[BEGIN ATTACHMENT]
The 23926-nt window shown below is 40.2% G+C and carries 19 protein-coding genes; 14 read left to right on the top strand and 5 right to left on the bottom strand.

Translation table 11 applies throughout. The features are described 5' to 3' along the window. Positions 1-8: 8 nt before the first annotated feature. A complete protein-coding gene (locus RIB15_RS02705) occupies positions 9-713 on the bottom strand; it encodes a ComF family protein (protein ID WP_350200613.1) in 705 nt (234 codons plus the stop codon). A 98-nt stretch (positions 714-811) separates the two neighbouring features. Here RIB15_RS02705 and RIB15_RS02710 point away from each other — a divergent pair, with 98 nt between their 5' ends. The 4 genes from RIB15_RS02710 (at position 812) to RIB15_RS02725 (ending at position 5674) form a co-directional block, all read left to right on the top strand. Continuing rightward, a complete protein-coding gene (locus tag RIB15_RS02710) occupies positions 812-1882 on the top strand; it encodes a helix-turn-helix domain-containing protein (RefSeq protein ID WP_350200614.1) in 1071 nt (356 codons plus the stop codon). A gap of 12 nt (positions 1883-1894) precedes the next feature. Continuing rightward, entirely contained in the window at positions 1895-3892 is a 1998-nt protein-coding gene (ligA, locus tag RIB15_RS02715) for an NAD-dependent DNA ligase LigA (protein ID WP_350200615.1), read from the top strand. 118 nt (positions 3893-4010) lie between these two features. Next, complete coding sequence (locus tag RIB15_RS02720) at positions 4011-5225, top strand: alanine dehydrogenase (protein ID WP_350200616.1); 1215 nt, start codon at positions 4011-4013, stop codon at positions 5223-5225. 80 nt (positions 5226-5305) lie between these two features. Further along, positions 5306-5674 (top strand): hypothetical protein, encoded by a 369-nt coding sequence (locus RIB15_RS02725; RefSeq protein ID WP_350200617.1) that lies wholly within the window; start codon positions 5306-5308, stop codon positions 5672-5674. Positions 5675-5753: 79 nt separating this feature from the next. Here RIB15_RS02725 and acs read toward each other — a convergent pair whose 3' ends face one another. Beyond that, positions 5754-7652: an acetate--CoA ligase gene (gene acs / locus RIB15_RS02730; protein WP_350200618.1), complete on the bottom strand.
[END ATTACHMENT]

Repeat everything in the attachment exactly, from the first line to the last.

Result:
The 23926-nt window shown below is 40.2% G+C and carries 19 protein-coding genes; 14 read left to right on the top strand and 5 right to left on the bottom strand.

Translation table 11 applies throughout. The features are described 5' to 3' along the window. Positions 1-8: 8 nt before the first annotated feature. A complete protein-coding gene (locus RIB15_RS02705) occupies positions 9-713 on the bottom strand; it encodes a ComF family protein (protein ID WP_350200613.1) in 705 nt (234 codons plus the stop codon). A 98-nt stretch (positions 714-811) separates the two neighbouring features. Here RIB15_RS02705 and RIB15_RS02710 point away from each other — a divergent pair, with 98 nt between their 5' ends. The 4 genes from RIB15_RS02710 (at position 812) to RIB15_RS02725 (ending at position 5674) form a co-directional block, all read left to right on the top strand. Continuing rightward, a complete protein-coding gene (locus tag RIB15_RS02710) occupies positions 812-1882 on the top strand; it encodes a helix-turn-helix domain-containing protein (RefSeq protein ID WP_350200614.1) in 1071 nt (356 codons plus the stop codon). A gap of 12 nt (positions 1883-1894) precedes the next feature. Continuing rightward, entirely contained in the window at positions 1895-3892 is a 1998-nt protein-coding gene (ligA, locus tag RIB15_RS02715) for an NAD-dependent DNA ligase LigA (protein ID WP_350200615.1), read from the top strand. 118 nt (positions 3893-4010) lie between these two features. Next, complete coding sequence (locus tag RIB15_RS02720) at positions 4011-5225, top strand: alanine dehydrogenase (protein ID WP_350200616.1); 1215 nt, start codon at positions 4011-4013, stop codon at positions 5223-5225. 80 nt (positions 5226-5305) lie between these two features. Further along, positions 5306-5674 (top strand): hypothetical protein, encoded by a 369-nt coding sequence (locus RIB15_RS02725; RefSeq protein ID WP_350200617.1) that lies wholly within the window; start codon positions 5306-5308, stop codon positions 5672-5674. Positions 5675-5753: 79 nt separating this feature from the next. Here RIB15_RS02725 and acs read toward each other — a convergent pair whose 3' ends face one another. Beyond that, positions 5754-7652: an acetate--CoA ligase gene (gene acs / locus RIB15_RS02730; protein WP_350200618.1), complete on the bottom strand.